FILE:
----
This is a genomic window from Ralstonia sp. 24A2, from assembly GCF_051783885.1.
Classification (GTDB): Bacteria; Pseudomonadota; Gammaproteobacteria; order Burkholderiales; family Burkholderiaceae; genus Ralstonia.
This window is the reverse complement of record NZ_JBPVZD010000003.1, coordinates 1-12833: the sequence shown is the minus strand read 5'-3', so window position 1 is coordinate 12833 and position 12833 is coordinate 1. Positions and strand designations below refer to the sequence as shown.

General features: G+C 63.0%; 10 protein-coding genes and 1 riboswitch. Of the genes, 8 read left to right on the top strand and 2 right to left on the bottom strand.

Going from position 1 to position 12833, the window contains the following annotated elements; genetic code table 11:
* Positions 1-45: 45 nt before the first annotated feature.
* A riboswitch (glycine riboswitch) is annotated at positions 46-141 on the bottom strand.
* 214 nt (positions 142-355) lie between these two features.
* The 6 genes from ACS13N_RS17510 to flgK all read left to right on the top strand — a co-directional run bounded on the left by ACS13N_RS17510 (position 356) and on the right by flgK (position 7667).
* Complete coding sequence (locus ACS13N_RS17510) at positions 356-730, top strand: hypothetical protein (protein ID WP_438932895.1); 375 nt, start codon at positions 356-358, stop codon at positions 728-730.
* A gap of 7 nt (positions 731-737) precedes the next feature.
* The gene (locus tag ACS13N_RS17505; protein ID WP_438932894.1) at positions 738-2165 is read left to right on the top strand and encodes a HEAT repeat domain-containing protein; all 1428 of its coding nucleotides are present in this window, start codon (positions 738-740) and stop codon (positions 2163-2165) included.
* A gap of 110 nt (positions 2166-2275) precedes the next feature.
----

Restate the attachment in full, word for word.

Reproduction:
This is a genomic window from Ralstonia sp. 24A2, from assembly GCF_051783885.1.
Classification (GTDB): Bacteria; Pseudomonadota; Gammaproteobacteria; order Burkholderiales; family Burkholderiaceae; genus Ralstonia.
This window is the reverse complement of record NZ_JBPVZD010000003.1, coordinates 1-12833: the sequence shown is the minus strand read 5'-3', so window position 1 is coordinate 12833 and position 12833 is coordinate 1. Positions and strand designations below refer to the sequence as shown.

General features: G+C 63.0%; 10 protein-coding genes and 1 riboswitch. Of the genes, 8 read left to right on the top strand and 2 right to left on the bottom strand.

Going from position 1 to position 12833, the window contains the following annotated elements; genetic code table 11:
* Positions 1-45: 45 nt before the first annotated feature.
* A riboswitch (glycine riboswitch) is annotated at positions 46-141 on the bottom strand.
* 214 nt (positions 142-355) lie between these two features.
* The 6 genes from ACS13N_RS17510 to flgK all read left to right on the top strand — a co-directional run bounded on the left by ACS13N_RS17510 (position 356) and on the right by flgK (position 7667).
* Complete coding sequence (locus ACS13N_RS17510) at positions 356-730, top strand: hypothetical protein (protein ID WP_438932895.1); 375 nt, start codon at positions 356-358, stop codon at positions 728-730.
* A gap of 7 nt (positions 731-737) precedes the next feature.
* The gene (locus tag ACS13N_RS17505; protein ID WP_438932894.1) at positions 738-2165 is read left to right on the top strand and encodes a HEAT repeat domain-containing protein; all 1428 of its coding nucleotides are present in this window, start codon (positions 738-740) and stop codon (positions 2163-2165) included.
* A gap of 110 nt (positions 2166-2275) precedes the next feature.